VOA VIEW: The big question is, did Trump purposely mock the reporter?

Vietnam Passes Law Abolishing Death Penalty For Crimes
Death sentences imposed on corrupt Vietnamese officials will now be commuted to life in prison if they pay back at least 75 percent of the illegal money they made. The online newspaper VnExpress said the new regulation was part of the revised Penal Code that an overwhelmingly majority passed in the National Assembly on Friday. Under the revision, which takes effect July 1, 2016, the country also will abolish the death penalty for seven crimes: surrendering to the enemy, opposing order, destruction of projects of national security importance, robbery, drug possession, drug appropriation, and the production and trade of fake food. Charlotte Observer

Produce In Costco Salad Linked To E. Coli Is Being Recalled
Federal officials say a business is recalling a vegetable mix believed to be the source of E.coli in Costco chicken salad that has been linked to an outbreak that has sickened 19 people in seven states. Taylor Farms Pacific Inc. of Tracy, California, has recalled a mix of diced celery and onion used in Costco chicken salad and other foods containing celery "out of an abundance of caution," the Food and Drug Administration said in a statement Thursday. The foods range from Thai-style salads to packaged dinners and wraps, and they are sold at Costco, Target, Starbucks and many other outlets, the FDA said. Costco says it uses one supplier for those vegetables in the chicken salad sold in all its U.S. stores. San Diego Union


White House On Lockdown After Fence-Jumper Caught
The White House was on lockdown on Thursday after a person jumped the fence, CNN reported, adding that the jumper was immediately caught. Despite the quick capture, the presidential mansion was still on lockdown as the U.S. Secret Service conducted a security sweep of the area, ABC News and other media outlets reported.
Representatives for the Secret Service could not immediately be reached for comment on the incident. The Thanksgiving Day incident comes amid heightened security concerns in the United States and other Western countries following the Nov. 13 attacks in Paris that killed 130 people. Islamic State has claimed responsibility for the attacks, which targeted a concert hall, a stadium and a cafe. Reuters

Another Laser Strike Reported Near Love Field
In the latest incident, a Southwest Airlines pilot saw a green laser coming from the ground about three miles northwest of Dallas Love Field at about 6:16 p.m. Wednesday, the FAA said.  There were no injuries. On Sunday, the FAA reported eight other laser strikes, including seven on Southwest Airlines planes. One of the pilots in those incidents reported an eye injury as a result of the laser strike. Earlier this month, pilots flying into Love Field reported six strikes in two nights, three each on Nov. 11 and 12. Police have been searching for the person or people responsible for the laser strikes. So far, no one has been arrested. MSNBC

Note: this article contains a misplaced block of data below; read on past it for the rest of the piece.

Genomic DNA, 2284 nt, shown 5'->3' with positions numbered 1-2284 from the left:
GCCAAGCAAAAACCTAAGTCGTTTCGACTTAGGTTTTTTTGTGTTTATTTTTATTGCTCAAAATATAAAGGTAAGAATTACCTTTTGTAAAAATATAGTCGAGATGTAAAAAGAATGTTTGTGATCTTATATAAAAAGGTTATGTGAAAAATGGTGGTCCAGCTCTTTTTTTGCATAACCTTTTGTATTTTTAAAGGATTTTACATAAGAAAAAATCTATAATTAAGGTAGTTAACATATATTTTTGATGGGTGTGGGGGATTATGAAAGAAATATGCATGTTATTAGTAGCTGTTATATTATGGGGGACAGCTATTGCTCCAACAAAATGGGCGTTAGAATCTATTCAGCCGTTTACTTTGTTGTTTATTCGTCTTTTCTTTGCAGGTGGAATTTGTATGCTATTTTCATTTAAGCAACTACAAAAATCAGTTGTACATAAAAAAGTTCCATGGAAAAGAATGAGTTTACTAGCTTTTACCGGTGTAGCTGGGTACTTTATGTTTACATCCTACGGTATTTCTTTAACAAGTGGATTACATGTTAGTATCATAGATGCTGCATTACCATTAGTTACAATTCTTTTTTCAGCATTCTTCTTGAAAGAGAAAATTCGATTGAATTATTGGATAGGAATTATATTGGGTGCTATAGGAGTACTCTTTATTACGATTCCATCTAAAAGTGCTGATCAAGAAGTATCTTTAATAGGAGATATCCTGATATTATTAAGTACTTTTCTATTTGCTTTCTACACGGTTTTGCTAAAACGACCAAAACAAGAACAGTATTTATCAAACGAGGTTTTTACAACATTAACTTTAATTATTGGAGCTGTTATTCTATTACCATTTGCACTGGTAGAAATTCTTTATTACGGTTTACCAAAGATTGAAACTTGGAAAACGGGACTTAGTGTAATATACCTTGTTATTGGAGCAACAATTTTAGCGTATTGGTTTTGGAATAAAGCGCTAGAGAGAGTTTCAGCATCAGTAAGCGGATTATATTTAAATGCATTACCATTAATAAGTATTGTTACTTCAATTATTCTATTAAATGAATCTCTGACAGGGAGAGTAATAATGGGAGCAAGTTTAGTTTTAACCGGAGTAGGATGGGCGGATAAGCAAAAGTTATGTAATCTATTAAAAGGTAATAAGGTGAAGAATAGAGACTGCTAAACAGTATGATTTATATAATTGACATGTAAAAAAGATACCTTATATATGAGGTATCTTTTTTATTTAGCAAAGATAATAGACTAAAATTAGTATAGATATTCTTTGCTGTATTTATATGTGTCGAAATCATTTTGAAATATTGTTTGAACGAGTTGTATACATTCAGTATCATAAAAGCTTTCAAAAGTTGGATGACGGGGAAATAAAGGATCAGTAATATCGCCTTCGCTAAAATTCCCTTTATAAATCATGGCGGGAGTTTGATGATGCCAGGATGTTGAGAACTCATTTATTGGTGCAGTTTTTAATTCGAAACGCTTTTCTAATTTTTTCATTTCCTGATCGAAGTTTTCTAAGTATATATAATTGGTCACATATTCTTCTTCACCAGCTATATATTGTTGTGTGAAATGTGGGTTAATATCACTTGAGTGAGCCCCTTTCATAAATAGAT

The Turkish Wild Card In Syria That Russia And U.S. Both Need
Turkey just reinforced its role as a wild card in the Syrian civil war, and one that both sides of the conflict ultimately have to deal with. After becoming the first NATO country in more than half a century to shoot down a Russian warplane, it sent the alliance scrambling to deescalate tension with Moscow as President Recep Tayyip Erdogan vowed to continue to protect his country’s airspace. It was a reminder of how Turkish priorities for Syria, its southern neighbor, remain out of step as its unflinching opposition to Kurdish separatists and Syrian President Bashar al-Assad overshadows the fight against Islamic State. Bloomberg

Trump: I Didn't Mock Reporter
A DAY AFTER he was widely rebuked for mocking a reporter with a physical disability, business mogul and reality TV star Donald Trump yesterday denied that he had done so and accused the reporter of "using his disability to grandstand." Trump also demanded an apology from the reporter's employer, the New York Times, which earlier in the week issued a statement condemning Trump for ridiculing "the appearance of one of our reporters." The incident occurred Tuesday at a rally in South Carolina, as Trump was defending his recent claim that he had witnessed thousands of Muslims cheering in New Jersey on Sept. 11, 2001, as the World Trade Center towers collapsed. On stage, Trump berated Times investigative reporter Serge Kovaleski for his recent recollection of an article he wrote a few days after the attacks, which Trump has been citing to defend his claim. Philadelphia Inquirer